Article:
During the war Orr served first in the Home Guard, and then was posted to Medmenham in Buckinghamshire, an RAF base where, with the rank of Flight Lieutenant, he was concerned with photographic intelligence. Much of the work was co-ordinating underground activities and the spy networks in German-occupied countries. He still found time to compose and some works were broadcast and recorded as well as played in concert. Max Rostal and Franz Osborn premiered his Sonatina for Violin and Piano in 1943, and other works followed.

In 1946 he returned to Cambridge as both Lecturer in Music and organist at St John's. The following year Cambridge initiated a Music Tripos, the first British university to do so, and this attracted a growing flow of music students, so his activities increased. Orr began writing incidental music for university play productions. Some of it became such a major part of the production that he was accused of really writing operas disguised as drama.

In 1950, finding that he had too little time to compose, he passed on his organ duties to the best of his pupils, and returned to the RCM as Professor of Theory and Composition. In 1956 he was offered the Chair of Music at Glasgow University and during his tenure composed many works, the most important of which was Symphony in One Movement (1963).

An article he wrote for the Glasgow Herald about the Wexford Festival that included a description of the gastronomic and liquid delights of the event brought him an invitation to write a weekly food column for the newspaper, which he found a relaxing as well as a profitable hobby: it led to invitations to contribute to gastronomic magazines and books and to many free restaurant meals. Robin Orr was a jolly, plump man and his rotund figure was convincing evidence of his fondness for food, wine and his native beverage. He fully justified his membership of the Scottish Society of Epicureans.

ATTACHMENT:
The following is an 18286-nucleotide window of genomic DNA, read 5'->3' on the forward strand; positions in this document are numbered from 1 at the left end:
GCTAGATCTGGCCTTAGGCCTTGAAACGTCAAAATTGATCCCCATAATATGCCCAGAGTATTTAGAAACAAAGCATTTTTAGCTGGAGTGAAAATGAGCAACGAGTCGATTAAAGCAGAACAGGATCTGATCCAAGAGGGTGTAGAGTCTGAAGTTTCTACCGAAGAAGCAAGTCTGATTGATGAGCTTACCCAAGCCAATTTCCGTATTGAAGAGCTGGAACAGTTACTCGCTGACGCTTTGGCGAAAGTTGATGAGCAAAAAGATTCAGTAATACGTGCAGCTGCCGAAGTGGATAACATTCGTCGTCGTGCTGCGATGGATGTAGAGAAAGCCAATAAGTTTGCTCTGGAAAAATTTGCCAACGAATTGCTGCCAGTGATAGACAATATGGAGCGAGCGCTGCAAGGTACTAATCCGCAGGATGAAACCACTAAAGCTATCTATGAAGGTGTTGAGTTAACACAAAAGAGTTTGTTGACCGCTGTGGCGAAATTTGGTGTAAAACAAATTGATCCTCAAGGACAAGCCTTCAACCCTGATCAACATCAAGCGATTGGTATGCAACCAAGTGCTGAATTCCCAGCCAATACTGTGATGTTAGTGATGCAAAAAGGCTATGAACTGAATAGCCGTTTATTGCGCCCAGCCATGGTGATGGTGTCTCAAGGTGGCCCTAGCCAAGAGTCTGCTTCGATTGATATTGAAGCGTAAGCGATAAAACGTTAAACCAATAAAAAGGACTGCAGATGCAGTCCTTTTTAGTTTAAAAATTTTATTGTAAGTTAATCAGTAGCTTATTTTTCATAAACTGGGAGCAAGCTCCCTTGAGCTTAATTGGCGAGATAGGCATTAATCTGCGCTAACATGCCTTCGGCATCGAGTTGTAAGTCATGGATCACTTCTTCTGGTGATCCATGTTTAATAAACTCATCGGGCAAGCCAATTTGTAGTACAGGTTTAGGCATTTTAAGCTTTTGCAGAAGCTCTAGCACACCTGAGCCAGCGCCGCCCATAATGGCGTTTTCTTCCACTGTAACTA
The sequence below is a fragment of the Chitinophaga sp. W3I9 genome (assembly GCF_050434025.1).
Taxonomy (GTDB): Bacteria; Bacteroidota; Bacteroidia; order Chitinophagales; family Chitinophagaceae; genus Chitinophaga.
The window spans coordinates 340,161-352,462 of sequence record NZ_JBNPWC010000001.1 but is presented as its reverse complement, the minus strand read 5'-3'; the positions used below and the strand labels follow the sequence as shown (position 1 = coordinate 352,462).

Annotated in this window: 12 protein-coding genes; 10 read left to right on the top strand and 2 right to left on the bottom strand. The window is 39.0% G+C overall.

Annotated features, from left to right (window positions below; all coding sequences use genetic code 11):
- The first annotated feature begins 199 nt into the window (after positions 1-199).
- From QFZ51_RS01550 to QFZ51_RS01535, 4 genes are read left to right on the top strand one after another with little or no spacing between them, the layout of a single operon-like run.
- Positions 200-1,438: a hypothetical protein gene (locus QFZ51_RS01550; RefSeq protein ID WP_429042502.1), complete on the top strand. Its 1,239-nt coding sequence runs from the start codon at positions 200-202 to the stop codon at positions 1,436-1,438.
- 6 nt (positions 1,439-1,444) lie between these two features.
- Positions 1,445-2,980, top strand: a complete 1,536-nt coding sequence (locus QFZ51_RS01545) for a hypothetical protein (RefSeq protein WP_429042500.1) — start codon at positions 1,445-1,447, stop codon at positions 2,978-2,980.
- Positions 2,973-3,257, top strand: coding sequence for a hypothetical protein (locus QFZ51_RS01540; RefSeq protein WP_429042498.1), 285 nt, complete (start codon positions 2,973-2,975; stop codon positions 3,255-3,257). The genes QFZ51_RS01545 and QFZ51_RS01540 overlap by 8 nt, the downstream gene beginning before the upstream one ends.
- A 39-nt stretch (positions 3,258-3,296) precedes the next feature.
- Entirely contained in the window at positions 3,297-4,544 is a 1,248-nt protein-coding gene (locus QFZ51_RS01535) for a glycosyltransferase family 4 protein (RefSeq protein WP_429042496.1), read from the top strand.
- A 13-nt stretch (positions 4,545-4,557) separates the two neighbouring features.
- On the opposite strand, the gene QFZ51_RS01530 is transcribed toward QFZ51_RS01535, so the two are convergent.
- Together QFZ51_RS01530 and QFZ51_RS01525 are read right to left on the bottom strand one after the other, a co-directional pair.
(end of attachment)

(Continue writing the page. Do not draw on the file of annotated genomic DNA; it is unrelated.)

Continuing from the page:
During his nine years in Glasgow, Orr was very concerned with music in Scotland and helped to promote the cause of contemporary music to a reluctant musical establishment and a public that was even more conservative in Edinburgh, home of the world's largest arts festival, than in the city where he taught. He was delighted when Alexander Gibson left Sadler's Wells Opera to become conductor of the Scottish National Orchestra, and enthusiastically helped him with his Musica Viva series of concerts, where new works were discussed before or after performance and frequently played twice. Stravinsky, Schoenberg and Stockhausen started to become known and accepted, and many Scottish composers including Iain Hamilton and Orr himself were given a platform. This didactic approach to modern music was soon imitated elsewhere, most notably in Liverpool. New music in London remained for some time the domain of specialist musical societies.

When approached by Gibson, whose ambition was to start a Scottish opera company, Orr enthusiastically offered his support, and when the project became reality was elected chairman. The Scottish Arts Council decided not to back the first season, but STV gave £1,000, which caused the SAC to have second thoughts, and they matched it with a guarantee against loss; the first season of Scottish Opera was held with two operas in 1962. In spite of many difficulties, the determination of Gibson, of Peter Hemmings, a former student of Orr's at Cambridge and the very effective administrator of the new company, and of Orr himself, kept the company going; four decades later, in spite of government cuts, it is still one of the most adventurous and successful of British opera companies.

It later mounted three Robin Orr operas, Full Circle (with a libretto by Sydney Goodsir Smith) in 1967, Hermiston in 1975 and On the Razzle in 1986. Robin Orr was not simply the chairman of Scottish Opera, but an active participant in its planning, programming and fund-raising. Having again moved south, in 1976 Orr resigned after 15 years as chairman, as it was not possible still to be active with the company.

In 1965 Orr was appointed Professor of Music in Cambridge, the first Scot to hold the post, and after his retirement in 1975 continued to live in Cambridge, although he spent much time in his last years in his Swiss chalet with his second wife, a native of Zurich. In 1995 he adopted Swiss nationality in addition to British and among his later compositions was the Sinfonietta Helvetica (1990).

John Calder